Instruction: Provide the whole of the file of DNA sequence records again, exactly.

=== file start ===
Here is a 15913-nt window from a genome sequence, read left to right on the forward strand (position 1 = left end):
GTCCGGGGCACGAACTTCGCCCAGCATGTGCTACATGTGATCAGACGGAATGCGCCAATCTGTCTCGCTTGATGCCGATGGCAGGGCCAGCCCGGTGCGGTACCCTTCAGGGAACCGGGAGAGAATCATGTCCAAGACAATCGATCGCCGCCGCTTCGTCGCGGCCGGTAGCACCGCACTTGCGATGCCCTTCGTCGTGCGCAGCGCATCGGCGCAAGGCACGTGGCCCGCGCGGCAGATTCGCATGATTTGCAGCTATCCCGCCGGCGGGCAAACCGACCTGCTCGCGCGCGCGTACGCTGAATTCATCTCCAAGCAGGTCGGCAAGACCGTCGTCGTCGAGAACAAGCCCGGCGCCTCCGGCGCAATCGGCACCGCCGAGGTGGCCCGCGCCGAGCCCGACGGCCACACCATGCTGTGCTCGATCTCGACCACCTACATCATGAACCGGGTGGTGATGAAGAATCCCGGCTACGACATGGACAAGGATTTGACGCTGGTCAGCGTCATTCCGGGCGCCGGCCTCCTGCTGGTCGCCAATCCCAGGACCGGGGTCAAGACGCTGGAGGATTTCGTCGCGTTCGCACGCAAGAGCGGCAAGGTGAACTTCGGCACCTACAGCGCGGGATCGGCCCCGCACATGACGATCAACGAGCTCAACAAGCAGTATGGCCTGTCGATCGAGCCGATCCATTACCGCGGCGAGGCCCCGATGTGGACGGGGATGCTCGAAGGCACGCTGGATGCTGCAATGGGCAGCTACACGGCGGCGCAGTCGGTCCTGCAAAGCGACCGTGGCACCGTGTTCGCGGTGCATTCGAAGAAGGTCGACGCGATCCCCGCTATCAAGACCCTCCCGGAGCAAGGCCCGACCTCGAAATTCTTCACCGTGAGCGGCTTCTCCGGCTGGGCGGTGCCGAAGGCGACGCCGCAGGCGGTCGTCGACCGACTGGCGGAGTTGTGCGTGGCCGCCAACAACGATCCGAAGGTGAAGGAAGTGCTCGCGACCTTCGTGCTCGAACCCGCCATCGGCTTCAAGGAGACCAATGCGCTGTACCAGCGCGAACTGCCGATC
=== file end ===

Here is a 15913-nt window from a genome sequence, read left to right on the forward strand (position 1 = left end):
GTCCGGGGCACGAACTTCGCCCAGCATGTGCTACATGTGATCAGACGGAATGCGCCAATCTGTCTCGCTTGATGCCGATGGCAGGGCCAGCCCGGTGCGGTACCCTTCAGGGAACCGGGAGAGAATCATGTCCAAGACAATCGATCGCCGCCGCTTCGTCGCGGCCGGTAGCACCGCACTTGCGATGCCCTTCGTCGTGCGCAGCGCATCGGCGCAAGGCACGTGGCCCGCGCGGCAGATTCGCATGATTTGCAGCTATCCCGCCGGCGGGCAAACCGACCTGCTCGCGCGCGCGTACGCTGAATTCATCTCCAAGCAGGTCGGCAAGACCGTCGTCGTCGAGAACAAGCCCGGCGCCTCCGGCGCAATCGGCACCGCCGAGGTGGCCCGCGCCGAGCCCGACGGCCACACCATGCTGTGCTCGATCTCGACCACCTACATCATGAACCGGGTGGTGATGAAGAATCCCGGCTACGACATGGACAAGGATTTGACGCTGGTCAGCGTCATTCCGGGCGCCGGCCTCCTGCTGGTCGCCAATCCCAGGACCGGGGTCAAGACGCTGGAGGATTTCGTCGCGTTCGCACGCAAGAGCGGCAAGGTGAACTTCGGCACCTACAGCGCGGGATCGGCCCCGCACATGACGATCAACGAGCTCAACAAGCAGTATGGCCTGTCGATCGAGCCGATCCATTACCGCGGCGAGGCCCCGATGTGGACGGGGATGCTCGAAGGCACGCTGGATGCTGCAATGGGCAGCTACACGGCGGCGCAGTCGGTCCTGCAAAGCGACCGTGGCACCGTGTTCGCGGTGCATTCGAAGAAGGTCGACGCGATCCCCGCTATCAAGACCCTCCCGGAGCAAGGCCCGACCTCGAAATTCTTCACCGTGAGCGGCTTCTCCGGCTGGGCGGTGCCGAAGGCGACGCCGCAGGCGGTCGTCGACCGACTGGCGGAGTTGTGCGTGGCCGCCAACAACGATCCGAAGGTGAAGGAAGTGCTCGCGACCTTCGTGCTCGAACCCGCCATCGGCTTCAAGGAGACCAATGCGCTGTACCAGCGCGAACTGCCGATC